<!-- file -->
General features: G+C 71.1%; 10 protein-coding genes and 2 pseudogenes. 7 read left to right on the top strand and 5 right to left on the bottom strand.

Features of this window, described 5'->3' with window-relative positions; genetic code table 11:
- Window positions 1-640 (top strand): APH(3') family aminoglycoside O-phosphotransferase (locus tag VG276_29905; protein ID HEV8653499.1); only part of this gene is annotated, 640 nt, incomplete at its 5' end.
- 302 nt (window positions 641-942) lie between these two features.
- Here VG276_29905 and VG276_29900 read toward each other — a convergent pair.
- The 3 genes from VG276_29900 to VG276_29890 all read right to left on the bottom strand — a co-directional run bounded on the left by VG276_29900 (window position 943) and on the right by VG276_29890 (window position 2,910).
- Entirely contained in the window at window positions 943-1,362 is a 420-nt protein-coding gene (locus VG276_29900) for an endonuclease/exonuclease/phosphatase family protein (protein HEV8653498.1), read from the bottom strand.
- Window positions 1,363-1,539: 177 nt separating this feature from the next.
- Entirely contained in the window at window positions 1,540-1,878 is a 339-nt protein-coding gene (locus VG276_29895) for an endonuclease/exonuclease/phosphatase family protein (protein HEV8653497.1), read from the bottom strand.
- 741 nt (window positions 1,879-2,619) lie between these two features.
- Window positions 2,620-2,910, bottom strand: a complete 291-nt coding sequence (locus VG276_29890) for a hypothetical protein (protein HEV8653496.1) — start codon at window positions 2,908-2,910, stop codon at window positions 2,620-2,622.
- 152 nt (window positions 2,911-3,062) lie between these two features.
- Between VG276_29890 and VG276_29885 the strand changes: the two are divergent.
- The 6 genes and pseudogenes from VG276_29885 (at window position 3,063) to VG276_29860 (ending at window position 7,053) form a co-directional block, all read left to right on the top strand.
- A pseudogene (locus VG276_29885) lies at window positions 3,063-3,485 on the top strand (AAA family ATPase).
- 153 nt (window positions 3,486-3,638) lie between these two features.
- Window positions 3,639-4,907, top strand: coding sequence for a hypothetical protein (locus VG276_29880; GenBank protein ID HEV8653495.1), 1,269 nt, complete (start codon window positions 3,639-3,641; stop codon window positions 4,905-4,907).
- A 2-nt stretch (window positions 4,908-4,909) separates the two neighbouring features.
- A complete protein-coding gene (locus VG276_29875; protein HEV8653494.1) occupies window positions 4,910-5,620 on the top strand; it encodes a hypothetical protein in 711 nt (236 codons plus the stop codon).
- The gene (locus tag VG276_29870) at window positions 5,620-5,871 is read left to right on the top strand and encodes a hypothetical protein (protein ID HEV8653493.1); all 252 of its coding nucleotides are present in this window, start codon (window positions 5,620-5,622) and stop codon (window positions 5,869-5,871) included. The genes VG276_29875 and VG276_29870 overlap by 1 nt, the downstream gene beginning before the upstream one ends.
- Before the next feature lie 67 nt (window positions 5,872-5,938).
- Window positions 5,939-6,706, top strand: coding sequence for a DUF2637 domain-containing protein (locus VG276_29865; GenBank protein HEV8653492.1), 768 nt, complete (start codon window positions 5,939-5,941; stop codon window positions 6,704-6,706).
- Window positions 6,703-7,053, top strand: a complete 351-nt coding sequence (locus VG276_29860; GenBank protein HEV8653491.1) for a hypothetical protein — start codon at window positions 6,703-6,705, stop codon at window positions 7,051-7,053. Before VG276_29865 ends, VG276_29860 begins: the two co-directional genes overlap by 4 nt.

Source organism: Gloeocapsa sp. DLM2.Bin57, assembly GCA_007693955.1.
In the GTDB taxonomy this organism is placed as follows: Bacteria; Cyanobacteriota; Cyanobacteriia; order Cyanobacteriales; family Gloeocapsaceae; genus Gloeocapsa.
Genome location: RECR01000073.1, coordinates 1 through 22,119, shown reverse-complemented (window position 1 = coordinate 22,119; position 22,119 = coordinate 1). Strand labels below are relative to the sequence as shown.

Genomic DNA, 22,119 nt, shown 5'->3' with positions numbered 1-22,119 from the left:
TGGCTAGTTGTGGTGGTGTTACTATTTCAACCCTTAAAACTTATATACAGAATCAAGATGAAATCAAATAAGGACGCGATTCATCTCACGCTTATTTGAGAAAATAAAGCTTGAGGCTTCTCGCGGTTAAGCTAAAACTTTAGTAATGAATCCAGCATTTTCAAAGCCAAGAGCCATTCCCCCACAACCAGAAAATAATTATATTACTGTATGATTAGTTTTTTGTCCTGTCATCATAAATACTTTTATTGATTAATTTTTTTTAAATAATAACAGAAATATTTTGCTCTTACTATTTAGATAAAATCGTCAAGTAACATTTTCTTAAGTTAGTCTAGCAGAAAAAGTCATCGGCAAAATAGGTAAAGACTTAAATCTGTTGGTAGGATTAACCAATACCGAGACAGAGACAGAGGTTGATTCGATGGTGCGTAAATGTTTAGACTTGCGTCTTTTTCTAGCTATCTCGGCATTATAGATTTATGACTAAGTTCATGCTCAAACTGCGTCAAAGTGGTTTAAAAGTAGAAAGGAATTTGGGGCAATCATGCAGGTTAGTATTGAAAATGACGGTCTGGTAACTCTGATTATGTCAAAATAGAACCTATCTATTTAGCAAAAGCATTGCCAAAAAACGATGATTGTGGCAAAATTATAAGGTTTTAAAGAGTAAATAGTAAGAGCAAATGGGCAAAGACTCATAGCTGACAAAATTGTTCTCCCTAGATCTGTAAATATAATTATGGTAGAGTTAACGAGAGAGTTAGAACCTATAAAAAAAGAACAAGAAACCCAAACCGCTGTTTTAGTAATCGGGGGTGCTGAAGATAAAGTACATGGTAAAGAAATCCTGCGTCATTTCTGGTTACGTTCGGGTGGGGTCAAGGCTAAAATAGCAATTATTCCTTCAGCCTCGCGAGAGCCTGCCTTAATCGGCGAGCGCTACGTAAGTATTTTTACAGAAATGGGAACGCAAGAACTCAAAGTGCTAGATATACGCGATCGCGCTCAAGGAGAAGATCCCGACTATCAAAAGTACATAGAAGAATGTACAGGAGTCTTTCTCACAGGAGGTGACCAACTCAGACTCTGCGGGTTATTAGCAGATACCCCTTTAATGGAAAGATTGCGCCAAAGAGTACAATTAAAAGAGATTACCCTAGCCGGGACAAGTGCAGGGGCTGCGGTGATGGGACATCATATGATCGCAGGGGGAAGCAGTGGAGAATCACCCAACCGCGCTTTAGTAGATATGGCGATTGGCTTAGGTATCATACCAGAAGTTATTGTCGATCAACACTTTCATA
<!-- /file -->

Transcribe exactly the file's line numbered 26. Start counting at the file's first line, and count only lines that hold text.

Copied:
Genome location: RECR01000073.1, coordinates 1 through 22,119, shown reverse-complemented (window position 1 = coordinate 22,119; position 22,119 = coordinate 1). Strand labels below are relative to the sequence as shown.